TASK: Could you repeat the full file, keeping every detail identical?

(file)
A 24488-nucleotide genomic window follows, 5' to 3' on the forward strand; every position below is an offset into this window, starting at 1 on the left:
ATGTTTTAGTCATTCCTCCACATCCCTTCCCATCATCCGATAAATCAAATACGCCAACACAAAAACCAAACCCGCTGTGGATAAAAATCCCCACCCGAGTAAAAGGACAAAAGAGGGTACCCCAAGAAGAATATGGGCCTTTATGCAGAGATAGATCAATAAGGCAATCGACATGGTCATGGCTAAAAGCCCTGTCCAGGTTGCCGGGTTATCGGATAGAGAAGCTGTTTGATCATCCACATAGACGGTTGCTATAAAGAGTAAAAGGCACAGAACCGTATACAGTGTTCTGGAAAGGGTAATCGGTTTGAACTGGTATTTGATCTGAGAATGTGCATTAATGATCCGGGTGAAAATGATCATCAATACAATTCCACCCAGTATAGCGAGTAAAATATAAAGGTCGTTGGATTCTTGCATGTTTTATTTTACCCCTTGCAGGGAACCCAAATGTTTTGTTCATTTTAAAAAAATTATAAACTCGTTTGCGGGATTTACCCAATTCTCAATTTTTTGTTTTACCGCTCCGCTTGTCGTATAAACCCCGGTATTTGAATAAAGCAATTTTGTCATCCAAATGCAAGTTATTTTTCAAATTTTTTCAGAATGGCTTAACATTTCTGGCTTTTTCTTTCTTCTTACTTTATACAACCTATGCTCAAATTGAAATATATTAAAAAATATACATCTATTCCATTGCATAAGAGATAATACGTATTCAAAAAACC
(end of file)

A 24488-nucleotide genomic window follows, 5' to 3' on the forward strand; every position below is an offset into this window, starting at 1 on the left:
ATGTTTTAGTCATTCCTCCACATCCCTTCCCATCATCCGATAAATCAAATACGCCAACACAAAAACCAAACCCGCTGTGGATAAAAATCCCCACCCGAGTAAAAGGACAAAAGAGGGTACCCCAAGAAGAATATGGGCCTTTATGCAGAGATAGATCAATAAGGCAATCGACATGGTCATGGCTAAAAGCCCTGTCCAGGTTGCCGGGTTATCGGATAGAGAAGCTGTTTGATCATCCACATAGACGGTTGCTATAAAGAGTAAAAGGCACAGAACCGTATACAGTGTTCTGGAAAGGGTAATCGGTTTGAACTGGTATTTGATCTGAGAATGTGCATTAATGATCCGGGTGAAAATGATCATCAATACAATTCCACCCAGTATAGCGAGTAAAATATAAAGGTCGTTGGATTCTTGCATGTTTTATTTTACCCCTTGCAGGGAACCCAAATGTTTTGTTCATTTTAAAAAAATTATAAACTCGTTTGCGGGATTTACCCAATTCTCAATTTTTTGTTTTACCGCTCCGCTTGTCGTATAAACCCCGGTATTTGAATAAAGCAATTTTGTCATCCAAATGCAAGTTATTTTTCAAATTTTTTCAGAATGGCTTAACATTTCTGGCTTTTTCTTTCTTCTTACTTTATACAACCTATGCTCAAATTGAAATATATTAAAAAATATACATCTATTCCATTGCATAAGAGATAATACGTATTCAAAAAACC